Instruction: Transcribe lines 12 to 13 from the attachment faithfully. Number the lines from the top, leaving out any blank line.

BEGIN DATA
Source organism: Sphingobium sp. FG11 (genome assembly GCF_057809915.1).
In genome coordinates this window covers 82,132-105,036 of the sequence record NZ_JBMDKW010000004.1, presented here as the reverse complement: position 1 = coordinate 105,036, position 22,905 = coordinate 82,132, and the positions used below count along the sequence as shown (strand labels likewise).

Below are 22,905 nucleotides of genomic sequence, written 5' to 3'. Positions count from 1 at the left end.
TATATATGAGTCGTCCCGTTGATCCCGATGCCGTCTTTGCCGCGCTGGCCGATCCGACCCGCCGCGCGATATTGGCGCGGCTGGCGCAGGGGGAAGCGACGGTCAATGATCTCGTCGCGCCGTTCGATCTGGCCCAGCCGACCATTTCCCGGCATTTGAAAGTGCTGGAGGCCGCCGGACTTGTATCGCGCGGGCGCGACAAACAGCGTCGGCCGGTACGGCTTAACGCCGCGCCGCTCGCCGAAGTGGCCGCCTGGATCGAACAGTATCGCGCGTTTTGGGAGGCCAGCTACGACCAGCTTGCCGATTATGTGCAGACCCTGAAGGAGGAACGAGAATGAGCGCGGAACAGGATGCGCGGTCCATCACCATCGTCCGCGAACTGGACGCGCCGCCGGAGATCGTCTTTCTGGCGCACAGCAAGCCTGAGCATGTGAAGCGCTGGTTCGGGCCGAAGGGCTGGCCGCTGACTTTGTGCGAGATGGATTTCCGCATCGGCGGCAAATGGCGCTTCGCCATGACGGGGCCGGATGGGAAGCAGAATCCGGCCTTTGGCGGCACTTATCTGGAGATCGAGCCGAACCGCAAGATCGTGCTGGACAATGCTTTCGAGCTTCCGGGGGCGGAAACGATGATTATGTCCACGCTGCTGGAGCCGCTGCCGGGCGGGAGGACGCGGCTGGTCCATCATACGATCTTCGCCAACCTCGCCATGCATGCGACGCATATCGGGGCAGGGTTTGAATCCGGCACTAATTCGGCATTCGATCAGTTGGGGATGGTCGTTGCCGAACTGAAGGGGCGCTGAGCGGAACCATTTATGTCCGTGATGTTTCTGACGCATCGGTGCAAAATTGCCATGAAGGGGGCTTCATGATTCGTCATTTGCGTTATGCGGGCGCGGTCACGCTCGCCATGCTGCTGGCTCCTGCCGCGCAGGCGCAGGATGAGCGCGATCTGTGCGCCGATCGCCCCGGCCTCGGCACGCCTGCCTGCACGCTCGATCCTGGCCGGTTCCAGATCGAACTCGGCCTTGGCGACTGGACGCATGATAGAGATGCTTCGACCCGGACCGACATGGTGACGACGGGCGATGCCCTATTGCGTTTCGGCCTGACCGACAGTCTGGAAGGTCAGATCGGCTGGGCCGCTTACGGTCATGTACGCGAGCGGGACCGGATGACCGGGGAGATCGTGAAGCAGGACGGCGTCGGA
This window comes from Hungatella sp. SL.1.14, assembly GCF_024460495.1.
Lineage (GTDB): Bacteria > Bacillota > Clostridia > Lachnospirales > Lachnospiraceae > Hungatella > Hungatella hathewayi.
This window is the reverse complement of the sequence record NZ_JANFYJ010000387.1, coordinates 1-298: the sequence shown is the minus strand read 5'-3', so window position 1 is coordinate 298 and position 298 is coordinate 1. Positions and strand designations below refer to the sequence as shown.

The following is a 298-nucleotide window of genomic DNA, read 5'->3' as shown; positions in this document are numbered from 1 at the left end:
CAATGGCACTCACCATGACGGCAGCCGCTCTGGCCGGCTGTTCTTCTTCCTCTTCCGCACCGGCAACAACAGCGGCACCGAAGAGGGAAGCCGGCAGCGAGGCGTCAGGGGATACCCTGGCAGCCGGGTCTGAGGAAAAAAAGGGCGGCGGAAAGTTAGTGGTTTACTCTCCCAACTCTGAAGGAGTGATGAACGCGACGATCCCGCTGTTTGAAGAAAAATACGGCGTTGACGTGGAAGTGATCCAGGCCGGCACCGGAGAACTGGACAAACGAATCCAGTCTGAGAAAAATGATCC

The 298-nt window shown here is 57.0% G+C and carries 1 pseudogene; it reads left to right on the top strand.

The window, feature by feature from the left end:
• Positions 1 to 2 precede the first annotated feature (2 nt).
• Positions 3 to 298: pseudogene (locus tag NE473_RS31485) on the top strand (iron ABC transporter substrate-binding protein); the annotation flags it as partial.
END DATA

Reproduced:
• Positions 1 to 2 precede the first annotated feature (2 nt).
• Positions 3 to 298: pseudogene (locus tag NE473_RS31485) on the top strand (iron ABC transporter substrate-binding protein); the annotation flags it as partial.